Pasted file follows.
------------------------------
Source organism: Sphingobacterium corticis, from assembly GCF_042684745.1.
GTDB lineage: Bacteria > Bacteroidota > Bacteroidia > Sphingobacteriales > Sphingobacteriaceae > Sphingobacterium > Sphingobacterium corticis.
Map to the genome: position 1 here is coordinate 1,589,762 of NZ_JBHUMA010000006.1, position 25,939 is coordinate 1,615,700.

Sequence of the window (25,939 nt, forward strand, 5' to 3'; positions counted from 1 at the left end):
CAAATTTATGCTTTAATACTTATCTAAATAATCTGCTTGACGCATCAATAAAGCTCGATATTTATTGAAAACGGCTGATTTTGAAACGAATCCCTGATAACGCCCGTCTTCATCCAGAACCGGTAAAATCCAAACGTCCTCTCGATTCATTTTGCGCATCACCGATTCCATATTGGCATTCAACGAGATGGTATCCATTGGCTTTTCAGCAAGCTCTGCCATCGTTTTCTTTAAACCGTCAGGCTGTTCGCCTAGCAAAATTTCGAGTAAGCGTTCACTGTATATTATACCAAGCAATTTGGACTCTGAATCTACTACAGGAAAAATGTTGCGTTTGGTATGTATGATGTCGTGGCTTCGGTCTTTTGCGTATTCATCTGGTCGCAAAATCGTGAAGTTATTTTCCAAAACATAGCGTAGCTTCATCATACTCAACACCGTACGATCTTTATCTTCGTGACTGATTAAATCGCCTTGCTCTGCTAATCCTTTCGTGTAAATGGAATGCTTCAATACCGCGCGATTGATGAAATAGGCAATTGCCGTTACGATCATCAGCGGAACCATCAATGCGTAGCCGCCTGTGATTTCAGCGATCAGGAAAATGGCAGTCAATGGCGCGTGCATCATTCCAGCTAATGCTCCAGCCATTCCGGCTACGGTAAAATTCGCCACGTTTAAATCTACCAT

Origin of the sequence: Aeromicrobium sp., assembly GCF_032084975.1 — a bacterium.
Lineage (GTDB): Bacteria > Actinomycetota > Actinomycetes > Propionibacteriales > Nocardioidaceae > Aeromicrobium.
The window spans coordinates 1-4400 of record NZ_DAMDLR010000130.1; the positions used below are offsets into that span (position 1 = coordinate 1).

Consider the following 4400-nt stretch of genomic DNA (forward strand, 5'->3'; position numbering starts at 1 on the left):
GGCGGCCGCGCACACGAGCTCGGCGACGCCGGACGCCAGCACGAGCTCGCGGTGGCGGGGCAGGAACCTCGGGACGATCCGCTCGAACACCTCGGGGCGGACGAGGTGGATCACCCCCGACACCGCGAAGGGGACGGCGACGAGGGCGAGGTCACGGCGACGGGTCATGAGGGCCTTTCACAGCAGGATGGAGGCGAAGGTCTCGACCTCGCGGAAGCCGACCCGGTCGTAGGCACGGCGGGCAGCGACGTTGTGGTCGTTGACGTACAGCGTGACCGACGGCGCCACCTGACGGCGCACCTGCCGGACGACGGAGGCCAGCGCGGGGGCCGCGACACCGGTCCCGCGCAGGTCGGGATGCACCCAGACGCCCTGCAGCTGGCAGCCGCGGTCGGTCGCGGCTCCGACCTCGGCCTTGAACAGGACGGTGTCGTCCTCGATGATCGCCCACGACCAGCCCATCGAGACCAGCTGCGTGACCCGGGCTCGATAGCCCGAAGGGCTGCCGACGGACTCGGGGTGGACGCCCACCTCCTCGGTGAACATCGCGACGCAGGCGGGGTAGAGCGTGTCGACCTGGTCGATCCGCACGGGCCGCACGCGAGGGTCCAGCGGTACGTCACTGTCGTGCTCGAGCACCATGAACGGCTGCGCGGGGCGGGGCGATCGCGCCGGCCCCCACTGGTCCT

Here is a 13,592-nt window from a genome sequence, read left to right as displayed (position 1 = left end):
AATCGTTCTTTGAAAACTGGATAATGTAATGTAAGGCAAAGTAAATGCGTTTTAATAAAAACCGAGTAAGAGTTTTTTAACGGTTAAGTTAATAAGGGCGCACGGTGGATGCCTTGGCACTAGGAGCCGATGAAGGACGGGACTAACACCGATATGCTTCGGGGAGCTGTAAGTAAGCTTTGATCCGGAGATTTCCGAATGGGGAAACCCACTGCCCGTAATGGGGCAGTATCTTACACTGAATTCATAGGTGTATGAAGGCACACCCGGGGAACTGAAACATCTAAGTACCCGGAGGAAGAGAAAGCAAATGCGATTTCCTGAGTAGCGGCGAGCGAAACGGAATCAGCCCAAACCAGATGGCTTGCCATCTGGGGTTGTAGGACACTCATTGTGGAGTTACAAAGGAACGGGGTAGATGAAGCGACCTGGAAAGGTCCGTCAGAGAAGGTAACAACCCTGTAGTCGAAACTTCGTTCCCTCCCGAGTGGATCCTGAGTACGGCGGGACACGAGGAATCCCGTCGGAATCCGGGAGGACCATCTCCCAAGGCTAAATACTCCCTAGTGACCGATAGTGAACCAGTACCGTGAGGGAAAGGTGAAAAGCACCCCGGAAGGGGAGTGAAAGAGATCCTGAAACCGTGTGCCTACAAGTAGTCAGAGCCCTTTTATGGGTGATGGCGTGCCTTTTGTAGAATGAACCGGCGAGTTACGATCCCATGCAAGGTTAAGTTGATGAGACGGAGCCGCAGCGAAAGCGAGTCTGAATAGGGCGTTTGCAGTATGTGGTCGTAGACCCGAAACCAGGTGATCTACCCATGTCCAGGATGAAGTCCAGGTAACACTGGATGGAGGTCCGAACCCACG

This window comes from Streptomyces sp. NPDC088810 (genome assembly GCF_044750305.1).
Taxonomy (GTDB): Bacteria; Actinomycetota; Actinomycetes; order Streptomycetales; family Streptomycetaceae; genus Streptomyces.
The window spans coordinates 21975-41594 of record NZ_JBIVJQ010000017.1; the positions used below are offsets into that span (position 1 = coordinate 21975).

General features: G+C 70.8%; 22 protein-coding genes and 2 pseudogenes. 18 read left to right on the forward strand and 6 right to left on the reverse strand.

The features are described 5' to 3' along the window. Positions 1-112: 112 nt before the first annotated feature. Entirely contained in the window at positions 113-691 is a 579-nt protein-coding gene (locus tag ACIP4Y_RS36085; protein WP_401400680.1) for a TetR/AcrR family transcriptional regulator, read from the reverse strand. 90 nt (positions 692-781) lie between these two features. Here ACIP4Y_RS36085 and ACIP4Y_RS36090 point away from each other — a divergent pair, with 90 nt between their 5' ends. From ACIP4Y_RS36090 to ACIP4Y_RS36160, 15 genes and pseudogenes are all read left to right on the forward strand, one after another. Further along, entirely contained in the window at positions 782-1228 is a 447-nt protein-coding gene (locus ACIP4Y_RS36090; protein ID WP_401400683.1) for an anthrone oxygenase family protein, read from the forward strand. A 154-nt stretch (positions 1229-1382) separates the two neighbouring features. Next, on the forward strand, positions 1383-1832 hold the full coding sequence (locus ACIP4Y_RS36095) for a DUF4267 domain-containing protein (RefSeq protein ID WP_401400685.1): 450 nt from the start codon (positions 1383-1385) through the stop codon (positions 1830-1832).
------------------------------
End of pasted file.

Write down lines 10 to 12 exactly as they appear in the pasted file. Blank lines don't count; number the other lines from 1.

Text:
GGCGGCCGCGCACACGAGCTCGGCGACGCCGGACGCCAGCACGAGCTCGCGGTGGCGGGGCAGGAACCTCGGGACGATCCGCTCGAACACCTCGGGGCGGACGAGGTGGATCACCCCCGACACCGCGAAGGGGACGGCGACGAGGGCGAGGTCACGGCGACGGGTCATGAGGGCCTTTCACAGCAGGATGGAGGCGAAGGTCTCGACCTCGCGGAAGCCGACCCGGTCGTAGGCACGGCGGGCAGCGACGTTGTGGTCGTTGACGTACAGCGTGACCGACGGCGCCACCTGACGGCGCACCTGCCGGACGACGGAGGCCAGCGCGGGGGCCGCGACACCGGTCCCGCGCAGGTCGGGATGCACCCAGACGCCCTGCAGCTGGCAGCCGCGGTCGGTCGCGGCTCCGACCTCGGCCTTGAACAGGACGGTGTCGTCCTCGATGATCGCCCACGACCAGCCCATCGAGACCAGCTGCGTGACCCGGGCTCGATAGCCCGAAGGGCTGCCGACGGACTCGGGGTGGACGCCCACCTCCTCGGTGAACATCGCGACGCAGGCGGGGTAGAGCGTGTCGACCTGGTCGATCCGCACGGGCCGCACGCGAGGGTCCAGCGGTACGTCACTGTCGTGCTCGAGCACCATGAACGGCTGCGCGGGGCGGGGCGATCGCGCCGGCCCCCACTGGTCCT

Here is a 13,592-nt window from a genome sequence, read left to right as displayed (position 1 = left end):
AATCGTTCTTTGAAAACTGGATAATGTAATGTAAGGCAAAGTAAATGCGTTTTAATAAAAACCGAGTAAGAGTTTTTTAACGGTTAAGTTAATAAGGGCGCACGGTGGATGCCTTGGCACTAGGAGCCGATGAAGGACGGGACTAACACCGATATGCTTCGGGGAGCTGTAAGTAAGCTTTGATCCGGAGATTTCCGAATGGGGAAACCCACTGCCCGTAATGGGGCAGTATCTTACACTGAATTCATAGGTGTATGAAGGCACACCCGGGGAACTGAAACATCTAAGTACCCGGAGGAAGAGAAAGCAAATGCGATTTCCTGAGTAGCGGCGAGCGAAACGGAATCAGCCCAAACCAGATGGCTTGCCATCTGGGGTTGTAGGACACTCATTGTGGAGTTACAAAGGAACGGGGTAGATGAAGCGACCTGGAAAGGTCCGTCAGAGAAGGTAACAACCCTGTAGTCGAAACTTCGTTCCCTCCCGAGTGGATCCTGAGTACGGCGGGACACGAGGAATCCCGTCGGAATCCGGGAGGACCATCTCCCAAGGCTAAATACTCCCTAGTGACCGATAGTGAACCAGTACCGTGAGGGAAAGGTGAAAAGCACCCCGGAAGGGGAGTGAAAGAGATCCTGAAACCGTGTGCCTACAAGTAGTCAGAGCCCTTTTATGGGTGATGGCGTGCCTTTTGTAGAATGAACCGGCGAGTTACGATCCCATGCAAGGTTAAGTTGATGAGACGGAGCCGCAGCGAAAGCGAGTCTGAATAGGGCGTTTGCAGTATGTGGTCGTAGACCCGAAACCAGGTGATCTACCCATGTCCAGGATGAAGTCCAGGTAACACTGGATGGAGGTCCGAACCCACG